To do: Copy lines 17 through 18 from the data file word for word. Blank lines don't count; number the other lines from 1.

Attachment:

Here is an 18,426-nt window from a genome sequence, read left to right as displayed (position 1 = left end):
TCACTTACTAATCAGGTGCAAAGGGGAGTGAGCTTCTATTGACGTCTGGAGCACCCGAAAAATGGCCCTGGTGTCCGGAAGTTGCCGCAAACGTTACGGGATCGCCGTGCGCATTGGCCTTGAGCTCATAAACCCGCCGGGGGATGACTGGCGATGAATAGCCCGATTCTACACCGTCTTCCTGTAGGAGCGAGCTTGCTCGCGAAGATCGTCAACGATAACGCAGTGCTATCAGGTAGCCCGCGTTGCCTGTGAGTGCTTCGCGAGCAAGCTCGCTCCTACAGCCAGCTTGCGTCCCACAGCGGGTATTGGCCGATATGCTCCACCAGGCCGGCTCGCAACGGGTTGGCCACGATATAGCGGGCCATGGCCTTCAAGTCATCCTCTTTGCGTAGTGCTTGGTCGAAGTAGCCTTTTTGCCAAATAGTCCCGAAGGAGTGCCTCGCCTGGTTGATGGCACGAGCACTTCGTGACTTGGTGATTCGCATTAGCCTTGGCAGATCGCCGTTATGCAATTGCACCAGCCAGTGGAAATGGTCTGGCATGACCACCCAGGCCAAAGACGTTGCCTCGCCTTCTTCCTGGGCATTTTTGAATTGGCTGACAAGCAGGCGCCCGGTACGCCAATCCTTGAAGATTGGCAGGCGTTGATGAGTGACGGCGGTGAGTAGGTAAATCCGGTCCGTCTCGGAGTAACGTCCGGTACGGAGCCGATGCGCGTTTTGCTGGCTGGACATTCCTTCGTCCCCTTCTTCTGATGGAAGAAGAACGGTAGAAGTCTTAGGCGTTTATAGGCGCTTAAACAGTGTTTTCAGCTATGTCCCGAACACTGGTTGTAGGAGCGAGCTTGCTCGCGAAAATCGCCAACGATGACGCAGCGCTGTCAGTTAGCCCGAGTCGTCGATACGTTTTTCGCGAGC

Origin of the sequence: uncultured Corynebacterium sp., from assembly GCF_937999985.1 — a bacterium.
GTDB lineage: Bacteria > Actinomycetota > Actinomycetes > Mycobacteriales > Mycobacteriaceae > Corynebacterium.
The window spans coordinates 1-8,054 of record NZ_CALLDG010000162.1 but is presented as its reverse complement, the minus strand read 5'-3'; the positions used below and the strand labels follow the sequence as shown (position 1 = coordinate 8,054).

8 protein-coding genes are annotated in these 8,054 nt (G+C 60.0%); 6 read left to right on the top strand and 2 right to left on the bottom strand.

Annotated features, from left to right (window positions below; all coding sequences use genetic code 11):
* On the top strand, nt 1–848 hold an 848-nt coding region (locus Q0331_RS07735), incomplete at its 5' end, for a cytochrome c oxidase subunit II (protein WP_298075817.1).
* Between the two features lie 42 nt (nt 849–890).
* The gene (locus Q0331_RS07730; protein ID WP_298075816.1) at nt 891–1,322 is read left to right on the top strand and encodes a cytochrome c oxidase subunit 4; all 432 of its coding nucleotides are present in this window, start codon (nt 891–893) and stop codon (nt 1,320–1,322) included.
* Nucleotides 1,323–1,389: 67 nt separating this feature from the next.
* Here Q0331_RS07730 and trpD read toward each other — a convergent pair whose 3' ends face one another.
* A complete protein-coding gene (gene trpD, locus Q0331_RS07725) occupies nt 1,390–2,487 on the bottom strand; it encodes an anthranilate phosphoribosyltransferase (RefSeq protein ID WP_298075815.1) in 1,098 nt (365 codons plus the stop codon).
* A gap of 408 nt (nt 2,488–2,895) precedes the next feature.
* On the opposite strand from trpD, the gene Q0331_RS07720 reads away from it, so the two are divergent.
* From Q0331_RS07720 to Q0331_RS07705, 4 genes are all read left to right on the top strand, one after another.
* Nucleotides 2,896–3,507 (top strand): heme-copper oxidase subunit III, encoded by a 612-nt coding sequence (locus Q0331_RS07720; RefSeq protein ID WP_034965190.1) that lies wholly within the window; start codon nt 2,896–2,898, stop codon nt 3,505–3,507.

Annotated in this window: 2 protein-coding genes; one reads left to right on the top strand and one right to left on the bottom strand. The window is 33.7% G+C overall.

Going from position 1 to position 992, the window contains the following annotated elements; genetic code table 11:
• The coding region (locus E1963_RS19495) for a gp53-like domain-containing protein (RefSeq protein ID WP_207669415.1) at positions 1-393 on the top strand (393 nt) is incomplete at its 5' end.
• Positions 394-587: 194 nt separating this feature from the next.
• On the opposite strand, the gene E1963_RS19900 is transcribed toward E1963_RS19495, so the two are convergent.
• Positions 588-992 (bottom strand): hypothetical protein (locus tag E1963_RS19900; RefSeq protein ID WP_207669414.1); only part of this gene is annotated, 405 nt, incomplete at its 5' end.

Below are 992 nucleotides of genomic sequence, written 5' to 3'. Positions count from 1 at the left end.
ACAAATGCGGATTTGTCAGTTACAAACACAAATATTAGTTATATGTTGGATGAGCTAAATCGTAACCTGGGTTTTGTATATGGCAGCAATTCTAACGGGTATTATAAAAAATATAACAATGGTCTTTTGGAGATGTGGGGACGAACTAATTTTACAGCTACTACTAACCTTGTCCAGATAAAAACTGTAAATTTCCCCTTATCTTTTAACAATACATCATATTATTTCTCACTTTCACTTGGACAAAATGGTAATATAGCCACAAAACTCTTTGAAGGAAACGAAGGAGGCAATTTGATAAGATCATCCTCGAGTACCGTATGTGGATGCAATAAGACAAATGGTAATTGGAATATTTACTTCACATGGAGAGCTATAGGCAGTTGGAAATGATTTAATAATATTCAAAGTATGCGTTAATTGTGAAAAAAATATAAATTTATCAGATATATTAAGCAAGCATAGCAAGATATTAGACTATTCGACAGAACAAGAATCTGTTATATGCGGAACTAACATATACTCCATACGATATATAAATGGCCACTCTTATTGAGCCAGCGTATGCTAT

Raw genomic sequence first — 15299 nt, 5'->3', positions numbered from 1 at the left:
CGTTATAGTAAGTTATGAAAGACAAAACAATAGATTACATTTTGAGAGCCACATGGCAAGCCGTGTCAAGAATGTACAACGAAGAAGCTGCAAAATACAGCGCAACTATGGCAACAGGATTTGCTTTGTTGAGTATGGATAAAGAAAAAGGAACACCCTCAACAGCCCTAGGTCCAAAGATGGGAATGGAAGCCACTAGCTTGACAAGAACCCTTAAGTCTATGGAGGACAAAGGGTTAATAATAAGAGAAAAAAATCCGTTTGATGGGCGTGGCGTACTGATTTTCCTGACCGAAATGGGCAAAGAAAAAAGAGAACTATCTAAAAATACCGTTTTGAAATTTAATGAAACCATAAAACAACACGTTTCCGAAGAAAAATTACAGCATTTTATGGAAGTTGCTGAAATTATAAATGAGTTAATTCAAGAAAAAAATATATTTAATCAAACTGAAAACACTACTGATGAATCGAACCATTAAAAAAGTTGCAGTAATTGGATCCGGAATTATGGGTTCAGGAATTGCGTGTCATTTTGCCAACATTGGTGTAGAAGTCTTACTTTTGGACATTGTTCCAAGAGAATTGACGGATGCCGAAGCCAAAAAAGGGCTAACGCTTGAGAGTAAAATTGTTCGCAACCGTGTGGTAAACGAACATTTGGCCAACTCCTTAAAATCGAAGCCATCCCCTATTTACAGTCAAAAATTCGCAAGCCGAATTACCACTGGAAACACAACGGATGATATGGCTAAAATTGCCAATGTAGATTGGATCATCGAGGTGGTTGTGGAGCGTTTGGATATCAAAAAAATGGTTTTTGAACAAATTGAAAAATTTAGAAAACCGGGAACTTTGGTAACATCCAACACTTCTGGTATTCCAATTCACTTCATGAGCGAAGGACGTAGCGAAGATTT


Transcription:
* Nucleotides 2,896–3,507 (top strand): heme-copper oxidase subunit III, encoded by a 612-nt coding sequence (locus Q0331_RS07720; RefSeq protein ID WP_034965190.1) that lies wholly within the window; start codon nt 2,896–2,898, stop codon nt 3,505–3,507.

Annotated in this window: 2 protein-coding genes; one reads left to right on the top strand and one right to left on the bottom strand. The window is 33.7% G+C overall.